Word on the street is that Toyota Indus Motors is planning on drawing the proverbial curtains on the painfully under-powered Corolla XLi and GLi. They most likely will be replacing it with the Toyota Vios or Yaris aka Vitz, some sources even suggested Corolla X. Okay while many of you sophisticated engineers may think that that it’s a nice move by Toyota, and hey technically it is, I am kind of curious about how people will receive the end of the XLi and GLi era.
For those of you unfamiliar with the GLi and XLi, these are the two 1300cc engine variants of Toyota Corolla, popular ever since the 9th generation was introduced back in 2002. Now the the interesting bit is that Pakistan is the only place in the entire world where 1300cc variants are still available. The rest of the planet gets to choose between 1600cc or 1800cc. Let’s focus a little on why Toyota Indus even makes 1.3L variants?
Before we get into that let me educate you a little about sedan categories. There’s full-size sedan category that includes the Toyota Camry, Honda Accord etc, then there is the compact sedans category which includes the Honda Civic, Toyota Corolla etc. Then comes the sub-compact sedans, which include the Honda City, the lesser known Suzuki Ciaz, Toyota Vios and more cars like that. It’s normal for sub-compact sedans to have a 1.3L engine. What isn’t normal is a compact sedan like the Corolla having a 1.3L engine, which usually has a 1.8L engine. Why is it not normal you ask? Because, pairing an 85hp engine to a 1.2 ton hunk of metal with 4 wheels and a steering wheel means you get a car that accelerates like it has arthritis.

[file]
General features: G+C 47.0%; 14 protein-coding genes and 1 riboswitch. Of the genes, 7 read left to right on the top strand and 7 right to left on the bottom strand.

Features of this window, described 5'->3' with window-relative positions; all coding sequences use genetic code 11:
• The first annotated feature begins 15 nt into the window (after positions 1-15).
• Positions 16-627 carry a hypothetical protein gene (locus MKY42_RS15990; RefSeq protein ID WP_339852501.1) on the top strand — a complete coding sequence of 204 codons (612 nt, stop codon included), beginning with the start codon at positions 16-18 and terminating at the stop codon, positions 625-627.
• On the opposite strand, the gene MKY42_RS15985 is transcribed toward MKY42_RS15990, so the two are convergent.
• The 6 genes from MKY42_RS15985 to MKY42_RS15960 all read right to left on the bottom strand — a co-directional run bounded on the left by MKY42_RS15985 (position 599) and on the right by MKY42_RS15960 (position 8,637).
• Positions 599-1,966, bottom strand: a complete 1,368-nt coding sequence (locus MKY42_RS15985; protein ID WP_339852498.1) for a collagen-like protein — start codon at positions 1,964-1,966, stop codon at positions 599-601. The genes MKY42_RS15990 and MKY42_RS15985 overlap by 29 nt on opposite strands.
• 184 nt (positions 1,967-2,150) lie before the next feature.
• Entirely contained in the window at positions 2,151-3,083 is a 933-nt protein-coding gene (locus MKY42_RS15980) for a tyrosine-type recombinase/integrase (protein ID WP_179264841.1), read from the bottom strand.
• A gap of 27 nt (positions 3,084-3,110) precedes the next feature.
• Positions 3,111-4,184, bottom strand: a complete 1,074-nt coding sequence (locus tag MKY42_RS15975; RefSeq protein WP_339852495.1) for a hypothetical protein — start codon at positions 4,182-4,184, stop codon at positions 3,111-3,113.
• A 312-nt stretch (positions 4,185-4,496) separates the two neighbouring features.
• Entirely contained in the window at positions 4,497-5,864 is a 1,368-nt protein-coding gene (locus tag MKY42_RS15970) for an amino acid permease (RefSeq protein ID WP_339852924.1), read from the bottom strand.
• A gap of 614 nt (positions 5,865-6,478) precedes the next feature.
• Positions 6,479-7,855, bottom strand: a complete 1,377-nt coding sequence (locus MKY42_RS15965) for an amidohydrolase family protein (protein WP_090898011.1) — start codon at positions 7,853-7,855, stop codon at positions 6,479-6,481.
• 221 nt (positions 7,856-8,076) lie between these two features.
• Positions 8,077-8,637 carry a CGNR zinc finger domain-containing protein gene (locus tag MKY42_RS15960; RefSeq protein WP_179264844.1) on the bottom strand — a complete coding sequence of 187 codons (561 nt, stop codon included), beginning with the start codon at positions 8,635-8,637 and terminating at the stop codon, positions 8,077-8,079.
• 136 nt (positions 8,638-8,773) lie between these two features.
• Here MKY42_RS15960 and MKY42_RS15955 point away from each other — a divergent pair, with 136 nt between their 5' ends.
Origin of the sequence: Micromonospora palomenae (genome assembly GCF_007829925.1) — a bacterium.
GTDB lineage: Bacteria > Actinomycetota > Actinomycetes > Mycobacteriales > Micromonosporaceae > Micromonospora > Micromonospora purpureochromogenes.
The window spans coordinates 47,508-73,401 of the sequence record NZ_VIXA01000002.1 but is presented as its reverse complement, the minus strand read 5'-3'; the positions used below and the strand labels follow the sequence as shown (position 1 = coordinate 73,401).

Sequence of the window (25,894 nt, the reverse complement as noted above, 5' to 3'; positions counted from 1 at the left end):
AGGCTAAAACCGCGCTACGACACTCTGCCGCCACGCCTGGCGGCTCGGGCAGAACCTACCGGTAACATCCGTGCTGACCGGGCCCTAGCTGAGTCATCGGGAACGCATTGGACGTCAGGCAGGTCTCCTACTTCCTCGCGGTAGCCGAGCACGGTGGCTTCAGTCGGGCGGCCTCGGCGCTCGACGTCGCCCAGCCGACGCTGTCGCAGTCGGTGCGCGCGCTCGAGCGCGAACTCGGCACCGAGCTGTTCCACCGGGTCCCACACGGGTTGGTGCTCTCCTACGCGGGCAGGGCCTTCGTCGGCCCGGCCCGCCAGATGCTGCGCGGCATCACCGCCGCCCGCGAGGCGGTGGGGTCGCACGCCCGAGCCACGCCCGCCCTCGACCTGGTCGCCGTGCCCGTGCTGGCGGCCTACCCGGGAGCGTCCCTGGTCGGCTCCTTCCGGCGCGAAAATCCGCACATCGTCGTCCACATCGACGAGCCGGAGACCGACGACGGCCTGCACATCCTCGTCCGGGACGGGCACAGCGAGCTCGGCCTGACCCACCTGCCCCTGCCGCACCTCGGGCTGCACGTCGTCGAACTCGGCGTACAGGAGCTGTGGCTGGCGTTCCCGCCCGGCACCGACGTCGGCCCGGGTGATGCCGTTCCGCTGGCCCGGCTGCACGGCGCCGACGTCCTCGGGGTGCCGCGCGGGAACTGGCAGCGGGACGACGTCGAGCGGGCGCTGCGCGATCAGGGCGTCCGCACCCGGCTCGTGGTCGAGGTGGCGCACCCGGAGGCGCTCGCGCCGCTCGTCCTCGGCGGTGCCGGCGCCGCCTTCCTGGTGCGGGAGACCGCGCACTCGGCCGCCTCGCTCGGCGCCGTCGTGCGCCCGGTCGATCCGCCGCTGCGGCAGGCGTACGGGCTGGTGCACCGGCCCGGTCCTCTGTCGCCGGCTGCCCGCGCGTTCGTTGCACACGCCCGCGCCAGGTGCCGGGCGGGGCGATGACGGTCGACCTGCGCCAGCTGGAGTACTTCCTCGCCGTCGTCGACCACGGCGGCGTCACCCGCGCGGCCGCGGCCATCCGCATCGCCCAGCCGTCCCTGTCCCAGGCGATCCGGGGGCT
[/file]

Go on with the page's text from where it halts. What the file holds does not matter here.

But here’s when it gets tricky. The reason people buy the Rolla 1.3 is that they get the body of a bari gaari and the tax structure (token, withholding tax ) of a sub-compact saloon. Basically a car that has a body and suspension of a 25 lac Altis Grande but costs almost as low as a 18 lac City, what a sweet spot, no?
The problem, somewhat, is with our tax policies. Our government, sadly, categorizes cars on the basis of engine displacement, not on emissions, safety and vehicle category. So basically, a 1.8L Prius that has half the consumption as a Corolla, that is way more safer and has way less emissions than that of a 1.3 Corolla, has more payable tax than a Corolla. That’s plain unfair. In India, Corolla doesn’t sell any good. The reason being it’s in the compact saloon car category rather than sub-compact saloon category and hence has more taxes than Suzuki Ciaz, Honda City, and other sub compact sedans.
Unfortunately we don’t have much competition in the sub-compact sedan segment, a segment very hot in India right now. We have the Ciaz which is way too over priced and feature stripped so no one wants it. We have the 9 year old, triple facelifted shark funteena City. And that’s pretty much it, so most people just go for a 1.3 Corolla XLi, GLi instead of a Ciaz or a City because it just makes more sense to pick resale and a roomier interior.
They just introduced dual front airbags in GLi and XLi (which still doesn’t have ABS for whatever table flipping reasons) and that was a smart move & despite the price hike, people are going for the 1.3 variants like crazy. If you book one now you’ll get it in around 6 months. Well the good we can see from Toyota launching the subcompact sedans is that we might get to see some competition in subcompact sedan range.
Honda Atlas is expected to update the overdue City in Q2 2018; hopefully it isn’t another another another… yet another facelift this time. Toyota Indus might be gearing up for that, and we can only hope that Pak Suzuki will follow the competition and bring down the mad price tag and add a few features in the Ciaz.
Toyota Indus is already making good money off the XLi/GLi (probably), my question is, why did they feel the need to replace it? And if so, is our rural consumer going to accept the smaller Vios or Yaris or are they going to want the ruggedness the Corolla and relatively small price tag of the GLi or XLi? What do you guys think? Let us know in the comments below.
This article was a result of mutual effort between Muhammad Abdullah and Ahmad Zaheer of Dem Lahori Guys.